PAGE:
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Special and Visual Effects Technicians


At the turn of the century a French magician-turned-filmmaker named Georges Méliès invented motion picture special effects. To film futuristic space flight in A Trip to the Moon, he made a model of a rocket and fired it from a cannon in front of a painted backdrop. By the 1920s, special effects, or "tricks," had become a department of the major film studios, and technicians were steadily inventing new techniques and illusions. For a tornado scene in The Wizard of Oz, a miniature house was filmed falling from the studio ceiling, and when the film was reversed it became Dorothy's house flying into the air. Also in the Wizard of Oz, a 90-pound costume transformed actor Bert Lahr into the cowardly lion and extensive makeup and metalwork turned actor Jack Haley into the tin man. Effects departments still make extensive use of miniature models, which are easy to work with and save money.

In 1950, the Supreme Court broke up the movie studio monopolies. Independent, low-budget films began to proliferate and to affect audience tastes. They helped to make realistic, on-site shoots fashionable, and studio special effects departments became virtually extinct. It was not until the 1970s, when George Lucas brought his imagination to Star Wars, that special effects were revived in force. The crew that Lucas assembled for that project formed the company Industrial Light & Magic (ILM), which still remains a leader in a field that now includes hundreds of large and small visual and special effects companies. ILM has created visual effects for nearly 300 feature films, including 10 of the top 15 box office hits in movie history.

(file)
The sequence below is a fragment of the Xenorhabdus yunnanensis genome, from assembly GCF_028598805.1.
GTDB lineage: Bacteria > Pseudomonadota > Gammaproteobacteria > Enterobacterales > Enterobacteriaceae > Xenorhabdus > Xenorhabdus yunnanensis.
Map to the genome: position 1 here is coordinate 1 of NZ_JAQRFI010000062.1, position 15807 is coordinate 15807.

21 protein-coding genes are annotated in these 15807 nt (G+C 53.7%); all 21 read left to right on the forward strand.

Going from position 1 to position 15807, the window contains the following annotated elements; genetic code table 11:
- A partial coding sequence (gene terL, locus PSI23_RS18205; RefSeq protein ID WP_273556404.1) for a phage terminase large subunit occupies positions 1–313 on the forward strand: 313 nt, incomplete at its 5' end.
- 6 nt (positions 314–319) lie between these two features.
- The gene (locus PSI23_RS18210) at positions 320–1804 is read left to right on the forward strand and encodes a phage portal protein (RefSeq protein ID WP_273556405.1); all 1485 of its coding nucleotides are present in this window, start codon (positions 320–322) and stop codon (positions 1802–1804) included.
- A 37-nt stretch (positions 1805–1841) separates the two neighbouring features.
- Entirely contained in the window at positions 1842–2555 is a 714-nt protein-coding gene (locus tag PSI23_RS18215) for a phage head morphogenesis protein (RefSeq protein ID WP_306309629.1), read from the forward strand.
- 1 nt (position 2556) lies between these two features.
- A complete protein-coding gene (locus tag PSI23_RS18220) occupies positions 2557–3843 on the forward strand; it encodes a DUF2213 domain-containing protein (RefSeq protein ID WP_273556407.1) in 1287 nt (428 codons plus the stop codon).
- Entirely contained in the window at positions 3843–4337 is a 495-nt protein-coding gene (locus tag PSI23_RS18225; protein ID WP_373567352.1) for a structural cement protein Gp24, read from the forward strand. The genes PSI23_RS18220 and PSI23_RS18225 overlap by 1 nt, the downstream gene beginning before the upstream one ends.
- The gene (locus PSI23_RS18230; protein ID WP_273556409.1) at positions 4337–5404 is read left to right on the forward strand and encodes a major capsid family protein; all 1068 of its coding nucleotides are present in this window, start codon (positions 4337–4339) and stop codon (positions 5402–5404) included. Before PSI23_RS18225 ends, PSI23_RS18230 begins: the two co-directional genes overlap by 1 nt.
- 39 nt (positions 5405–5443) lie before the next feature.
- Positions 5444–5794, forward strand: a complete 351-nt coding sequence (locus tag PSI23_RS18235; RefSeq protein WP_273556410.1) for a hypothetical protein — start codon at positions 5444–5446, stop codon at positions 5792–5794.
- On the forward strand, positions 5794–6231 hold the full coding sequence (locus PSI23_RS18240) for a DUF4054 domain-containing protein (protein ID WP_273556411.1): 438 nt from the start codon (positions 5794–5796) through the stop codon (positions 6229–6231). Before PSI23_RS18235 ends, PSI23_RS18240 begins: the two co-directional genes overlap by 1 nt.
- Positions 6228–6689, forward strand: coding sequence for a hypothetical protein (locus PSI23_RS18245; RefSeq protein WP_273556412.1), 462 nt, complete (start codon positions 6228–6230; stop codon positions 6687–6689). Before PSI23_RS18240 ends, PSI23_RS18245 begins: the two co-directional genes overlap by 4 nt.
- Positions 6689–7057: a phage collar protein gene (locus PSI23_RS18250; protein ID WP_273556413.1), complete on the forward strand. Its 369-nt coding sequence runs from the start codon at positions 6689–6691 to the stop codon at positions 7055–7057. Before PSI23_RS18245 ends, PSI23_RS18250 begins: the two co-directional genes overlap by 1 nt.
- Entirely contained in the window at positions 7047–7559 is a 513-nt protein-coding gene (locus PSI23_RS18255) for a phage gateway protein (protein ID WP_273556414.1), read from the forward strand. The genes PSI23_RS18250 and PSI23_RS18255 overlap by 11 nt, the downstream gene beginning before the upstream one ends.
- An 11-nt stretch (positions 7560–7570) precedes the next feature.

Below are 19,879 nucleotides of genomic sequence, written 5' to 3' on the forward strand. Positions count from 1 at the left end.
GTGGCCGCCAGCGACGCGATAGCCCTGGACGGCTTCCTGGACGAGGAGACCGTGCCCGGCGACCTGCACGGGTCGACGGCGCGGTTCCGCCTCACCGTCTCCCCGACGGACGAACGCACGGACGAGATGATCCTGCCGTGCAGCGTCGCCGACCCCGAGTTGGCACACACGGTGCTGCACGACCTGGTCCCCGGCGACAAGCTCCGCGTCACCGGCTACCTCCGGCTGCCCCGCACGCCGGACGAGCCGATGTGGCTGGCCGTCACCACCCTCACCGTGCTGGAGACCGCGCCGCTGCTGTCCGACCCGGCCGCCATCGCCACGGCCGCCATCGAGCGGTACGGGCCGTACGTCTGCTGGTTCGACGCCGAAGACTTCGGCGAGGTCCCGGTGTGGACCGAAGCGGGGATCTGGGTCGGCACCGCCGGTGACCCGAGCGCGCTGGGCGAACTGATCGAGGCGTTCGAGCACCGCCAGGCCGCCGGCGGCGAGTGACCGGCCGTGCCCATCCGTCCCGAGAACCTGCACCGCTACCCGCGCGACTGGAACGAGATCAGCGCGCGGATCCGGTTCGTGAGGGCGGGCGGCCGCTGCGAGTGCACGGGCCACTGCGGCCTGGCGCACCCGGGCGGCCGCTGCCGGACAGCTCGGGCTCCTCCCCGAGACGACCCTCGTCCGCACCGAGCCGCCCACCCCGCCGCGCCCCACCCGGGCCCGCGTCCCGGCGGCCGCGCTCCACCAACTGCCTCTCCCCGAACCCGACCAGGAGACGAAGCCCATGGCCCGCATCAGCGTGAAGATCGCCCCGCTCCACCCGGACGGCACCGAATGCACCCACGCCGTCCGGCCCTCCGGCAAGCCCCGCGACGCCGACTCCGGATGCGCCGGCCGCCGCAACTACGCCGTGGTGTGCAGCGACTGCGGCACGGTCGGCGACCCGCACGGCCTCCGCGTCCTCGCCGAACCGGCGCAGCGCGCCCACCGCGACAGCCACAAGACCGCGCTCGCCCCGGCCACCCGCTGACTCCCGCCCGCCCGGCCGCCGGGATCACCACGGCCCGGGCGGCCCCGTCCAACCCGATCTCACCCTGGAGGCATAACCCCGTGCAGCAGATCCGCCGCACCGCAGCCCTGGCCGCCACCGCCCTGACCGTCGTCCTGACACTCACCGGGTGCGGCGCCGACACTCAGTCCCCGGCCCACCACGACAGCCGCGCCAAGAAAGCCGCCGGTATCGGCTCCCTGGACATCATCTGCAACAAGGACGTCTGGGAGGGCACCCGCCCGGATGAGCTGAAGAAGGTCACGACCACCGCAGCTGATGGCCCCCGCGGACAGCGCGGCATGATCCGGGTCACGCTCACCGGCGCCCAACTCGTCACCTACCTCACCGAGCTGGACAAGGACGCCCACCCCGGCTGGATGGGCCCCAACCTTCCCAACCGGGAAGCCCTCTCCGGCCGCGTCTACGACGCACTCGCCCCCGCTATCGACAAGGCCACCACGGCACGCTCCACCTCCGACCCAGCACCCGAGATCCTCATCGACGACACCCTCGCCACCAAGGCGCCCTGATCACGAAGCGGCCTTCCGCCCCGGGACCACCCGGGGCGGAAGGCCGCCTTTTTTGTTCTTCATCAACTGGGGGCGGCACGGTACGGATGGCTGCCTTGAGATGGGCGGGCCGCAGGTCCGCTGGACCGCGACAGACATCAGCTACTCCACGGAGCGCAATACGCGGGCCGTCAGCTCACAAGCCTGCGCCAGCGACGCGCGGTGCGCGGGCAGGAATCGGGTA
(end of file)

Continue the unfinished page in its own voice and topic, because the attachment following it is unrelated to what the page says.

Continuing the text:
The industry experimented with computer-generated imagery (CGI) in the 1980s, with such films as Tron and Star Trek II. By the 1990s, the movie-going public was ready for an effects revolution, which began with James Cameron's The Abyss and Terminator 2: Judgment Day, and reached full-force with 1993's Jurassic Park. Twister in 1996, Titanic in 1997, and The Matrix in 1999 raised the stakes for movie effects, and Star Wars: Episode I—The Phantom Menace used 2,000 digital shots (compared to Titanic's 500). Digital inking and painting, along with a software program called Deep Canvas, gave Disney's Tarzan its great depth and dimension and detail unlike any other film in the history of animation. Sky Captain and the World of Tomorrow (2004), Sin City (2005), and Avatar (2009) featured settings entirely generated by computers and blended with the performances of live actors. Avatar was unique in its use of a virtual camera system during filming, which displays the CGI reality on a monitor and places the actor's visual counterparts into their digital surroundings in real time; this allows the director to adjust and direct scenes as if producing live action without the need for repeated lighting setups or costume or makeup changes. According to James Cameron, the film's director, the film is composed of 60 percent computer-generated elements and 40 percent live action. In fact, the quality of computer-generated characters and scenery is so good in some movies (such as Avatar), that audiences have not been able to tell the difference between live action and computer-generated elements. Avatar won the Academy Award for Visual Effects in 2009.